Kate from Booksaremyfavouriteandbest writes; “Like of all of Hartnett’s stories, there are many layers – I haven’t even mentioned the significant theme of children realising faults in their parents OR her wonderful analogies with seawater OR the brilliant scene where the Jenson’s above-ground swimming pool is filled OR how Hartnett slowly, slowly build the evidence and the tension OR how the violence jumps off the page OR how much I loved the character of Syd OR how the back-stories of Garrick and Avery were very, very cleverly constructed.” Bree from All the Books I Can Read concludes; “a highly skilled novel, well crafted and written and it’s the sort of story that sneaks up on you and leaves you thinking about it long after you’ve completed it.”


Mothers and Daughters by Kylie Ladd



Four mothers. Four teenage daughters. An isolated tropical paradise with no internet or mobile phone reception. What could possibly go wrong? There’s tension, bitchiness, bullying, sex, drunken confessions, bad behaviour and breakdowns – and wait till you see what the teenagers get up to…
How can we let our daughters go to forge lives of their own when what we most want to do is hold them close and never let them go? How do we let them grow and keep them protected from the dark things in the world at the same time? And how can mothers and daughters navigate the troubled, stormy waters of adolescence without hurting themselves and each other? A clear-eyed, insightful and wildly entertaining look into the complicated, emotional world of mothers and daughters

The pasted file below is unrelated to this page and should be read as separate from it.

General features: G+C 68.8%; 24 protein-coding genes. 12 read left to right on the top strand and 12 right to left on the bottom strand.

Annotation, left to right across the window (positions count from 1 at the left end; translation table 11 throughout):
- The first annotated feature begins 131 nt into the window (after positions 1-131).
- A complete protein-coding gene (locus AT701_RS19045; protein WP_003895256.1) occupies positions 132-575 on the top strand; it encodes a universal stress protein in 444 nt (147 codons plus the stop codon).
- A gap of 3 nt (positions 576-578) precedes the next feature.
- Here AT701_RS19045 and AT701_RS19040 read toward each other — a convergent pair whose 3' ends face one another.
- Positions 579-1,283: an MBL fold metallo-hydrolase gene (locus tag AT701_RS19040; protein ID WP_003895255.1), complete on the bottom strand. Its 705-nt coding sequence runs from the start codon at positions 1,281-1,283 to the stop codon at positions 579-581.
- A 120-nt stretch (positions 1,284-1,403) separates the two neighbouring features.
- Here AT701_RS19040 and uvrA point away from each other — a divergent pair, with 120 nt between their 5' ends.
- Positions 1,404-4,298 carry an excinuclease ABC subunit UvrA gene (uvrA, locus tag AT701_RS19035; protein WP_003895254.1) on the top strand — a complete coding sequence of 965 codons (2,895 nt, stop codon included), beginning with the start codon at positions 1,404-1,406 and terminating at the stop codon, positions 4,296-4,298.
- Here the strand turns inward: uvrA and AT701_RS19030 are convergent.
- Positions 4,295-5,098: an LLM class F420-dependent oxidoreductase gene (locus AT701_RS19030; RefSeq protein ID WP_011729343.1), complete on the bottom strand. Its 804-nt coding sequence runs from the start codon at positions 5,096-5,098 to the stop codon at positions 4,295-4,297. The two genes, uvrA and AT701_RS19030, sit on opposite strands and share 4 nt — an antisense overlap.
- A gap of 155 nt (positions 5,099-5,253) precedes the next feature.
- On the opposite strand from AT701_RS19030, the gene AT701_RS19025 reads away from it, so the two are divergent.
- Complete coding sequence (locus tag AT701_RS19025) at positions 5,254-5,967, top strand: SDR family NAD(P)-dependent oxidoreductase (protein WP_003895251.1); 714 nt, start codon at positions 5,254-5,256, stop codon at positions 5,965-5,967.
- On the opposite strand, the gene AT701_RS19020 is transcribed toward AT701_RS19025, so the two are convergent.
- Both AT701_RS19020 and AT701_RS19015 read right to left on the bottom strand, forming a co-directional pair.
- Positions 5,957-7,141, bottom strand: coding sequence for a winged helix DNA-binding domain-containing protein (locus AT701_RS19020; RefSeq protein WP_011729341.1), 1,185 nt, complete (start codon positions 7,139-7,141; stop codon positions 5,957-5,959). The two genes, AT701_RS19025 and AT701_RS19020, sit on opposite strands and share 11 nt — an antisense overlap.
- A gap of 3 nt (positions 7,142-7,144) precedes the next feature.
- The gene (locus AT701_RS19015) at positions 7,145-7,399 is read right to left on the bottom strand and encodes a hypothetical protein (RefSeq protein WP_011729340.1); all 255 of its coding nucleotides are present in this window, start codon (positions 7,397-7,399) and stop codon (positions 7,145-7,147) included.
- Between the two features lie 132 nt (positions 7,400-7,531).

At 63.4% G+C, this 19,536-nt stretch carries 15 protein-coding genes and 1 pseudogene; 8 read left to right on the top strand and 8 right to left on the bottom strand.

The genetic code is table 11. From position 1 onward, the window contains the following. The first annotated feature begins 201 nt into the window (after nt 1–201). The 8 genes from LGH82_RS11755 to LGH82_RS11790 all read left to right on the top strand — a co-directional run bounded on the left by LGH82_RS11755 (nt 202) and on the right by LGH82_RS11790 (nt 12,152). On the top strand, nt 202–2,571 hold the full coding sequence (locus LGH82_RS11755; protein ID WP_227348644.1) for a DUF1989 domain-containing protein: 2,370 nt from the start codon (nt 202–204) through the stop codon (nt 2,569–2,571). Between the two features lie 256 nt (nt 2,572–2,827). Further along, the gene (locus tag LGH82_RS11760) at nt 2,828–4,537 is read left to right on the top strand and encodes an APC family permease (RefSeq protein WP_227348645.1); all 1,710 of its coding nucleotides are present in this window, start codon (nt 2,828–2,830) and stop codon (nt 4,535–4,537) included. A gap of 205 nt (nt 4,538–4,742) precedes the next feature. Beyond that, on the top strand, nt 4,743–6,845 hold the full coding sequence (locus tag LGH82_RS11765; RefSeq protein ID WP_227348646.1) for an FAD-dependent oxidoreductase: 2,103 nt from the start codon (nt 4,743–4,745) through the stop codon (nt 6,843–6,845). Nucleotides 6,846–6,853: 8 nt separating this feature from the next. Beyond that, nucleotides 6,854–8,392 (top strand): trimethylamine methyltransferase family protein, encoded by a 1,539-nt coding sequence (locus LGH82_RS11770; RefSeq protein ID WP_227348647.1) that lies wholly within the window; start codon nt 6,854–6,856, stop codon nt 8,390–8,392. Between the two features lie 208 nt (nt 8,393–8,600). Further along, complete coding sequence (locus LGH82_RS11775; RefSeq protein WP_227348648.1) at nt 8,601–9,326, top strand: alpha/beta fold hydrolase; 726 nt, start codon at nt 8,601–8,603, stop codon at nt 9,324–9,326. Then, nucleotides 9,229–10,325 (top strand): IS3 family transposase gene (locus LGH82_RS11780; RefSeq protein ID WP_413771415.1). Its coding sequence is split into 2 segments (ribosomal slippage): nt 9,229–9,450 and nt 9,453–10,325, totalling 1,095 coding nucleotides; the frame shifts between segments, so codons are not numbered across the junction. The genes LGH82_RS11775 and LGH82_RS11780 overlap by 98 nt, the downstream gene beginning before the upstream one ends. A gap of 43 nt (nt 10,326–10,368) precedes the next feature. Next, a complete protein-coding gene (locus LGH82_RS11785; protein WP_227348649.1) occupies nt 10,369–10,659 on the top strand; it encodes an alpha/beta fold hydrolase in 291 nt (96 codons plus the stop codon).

Thematically, Mothers and Daughters hit the spot. However, the overall emotional impact given those themes was less than I expected.” asserts Monique from Write Note Reviews. Lynette from The Clothesline thinks; “…Ladd does provide a nuanced look at life in a remote Aboriginal community. Mason, an Aboriginal man and Tia’s father is an interesting character with an authentic voice. Ladd addresses problems and deep-seated racism, facing them head on usually through Amira’s empathetic eyes, and it is possible to feel you have glimpsed some of the complex difficulties facing Indigenous people in Australia, and also to have an insight into a possible solution where healthy, functional, self-managed Indigenous communities can exist.” Shelleyrae @ Book’d Out writes; “I glimpse elements of my own relationship with my mother, and my teenage daughter, in this story of these women and girls, and pieces of mothers and daughters I have known in the characters.”


Lyrebird Hill by Anna Romer